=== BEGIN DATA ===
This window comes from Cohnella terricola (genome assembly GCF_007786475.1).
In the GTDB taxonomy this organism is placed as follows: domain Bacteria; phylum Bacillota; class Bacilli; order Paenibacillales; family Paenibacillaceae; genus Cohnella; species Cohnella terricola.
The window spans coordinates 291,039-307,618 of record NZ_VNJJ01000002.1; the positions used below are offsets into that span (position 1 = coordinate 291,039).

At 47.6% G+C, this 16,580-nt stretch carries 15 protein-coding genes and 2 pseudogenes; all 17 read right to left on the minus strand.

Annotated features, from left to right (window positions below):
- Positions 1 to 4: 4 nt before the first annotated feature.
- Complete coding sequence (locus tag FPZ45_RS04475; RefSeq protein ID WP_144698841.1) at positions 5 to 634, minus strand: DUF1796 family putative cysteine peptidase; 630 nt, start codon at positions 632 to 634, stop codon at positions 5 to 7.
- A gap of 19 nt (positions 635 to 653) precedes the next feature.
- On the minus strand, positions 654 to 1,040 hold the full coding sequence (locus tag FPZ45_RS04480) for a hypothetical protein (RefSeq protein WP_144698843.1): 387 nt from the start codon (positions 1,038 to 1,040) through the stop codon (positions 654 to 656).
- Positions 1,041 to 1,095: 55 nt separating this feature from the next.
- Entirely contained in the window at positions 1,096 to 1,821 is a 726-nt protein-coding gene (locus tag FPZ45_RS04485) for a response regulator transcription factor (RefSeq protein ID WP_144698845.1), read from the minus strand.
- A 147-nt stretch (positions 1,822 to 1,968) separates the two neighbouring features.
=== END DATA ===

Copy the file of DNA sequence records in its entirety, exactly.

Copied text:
This window comes from Cohnella terricola (genome assembly GCF_007786475.1).
In the GTDB taxonomy this organism is placed as follows: domain Bacteria; phylum Bacillota; class Bacilli; order Paenibacillales; family Paenibacillaceae; genus Cohnella; species Cohnella terricola.
The window spans coordinates 291,039-307,618 of record NZ_VNJJ01000002.1; the positions used below are offsets into that span (position 1 = coordinate 291,039).

At 47.6% G+C, this 16,580-nt stretch carries 15 protein-coding genes and 2 pseudogenes; all 17 read right to left on the minus strand.

Annotated features, from left to right (window positions below):
- Positions 1 to 4: 4 nt before the first annotated feature.
- Complete coding sequence (locus tag FPZ45_RS04475; RefSeq protein ID WP_144698841.1) at positions 5 to 634, minus strand: DUF1796 family putative cysteine peptidase; 630 nt, start codon at positions 632 to 634, stop codon at positions 5 to 7.
- A gap of 19 nt (positions 635 to 653) precedes the next feature.
- On the minus strand, positions 654 to 1,040 hold the full coding sequence (locus tag FPZ45_RS04480) for a hypothetical protein (RefSeq protein WP_144698843.1): 387 nt from the start codon (positions 1,038 to 1,040) through the stop codon (positions 654 to 656).
- Positions 1,041 to 1,095: 55 nt separating this feature from the next.
- Entirely contained in the window at positions 1,096 to 1,821 is a 726-nt protein-coding gene (locus tag FPZ45_RS04485) for a response regulator transcription factor (RefSeq protein ID WP_144698845.1), read from the minus strand.
- A 147-nt stretch (positions 1,822 to 1,968) separates the two neighbouring features.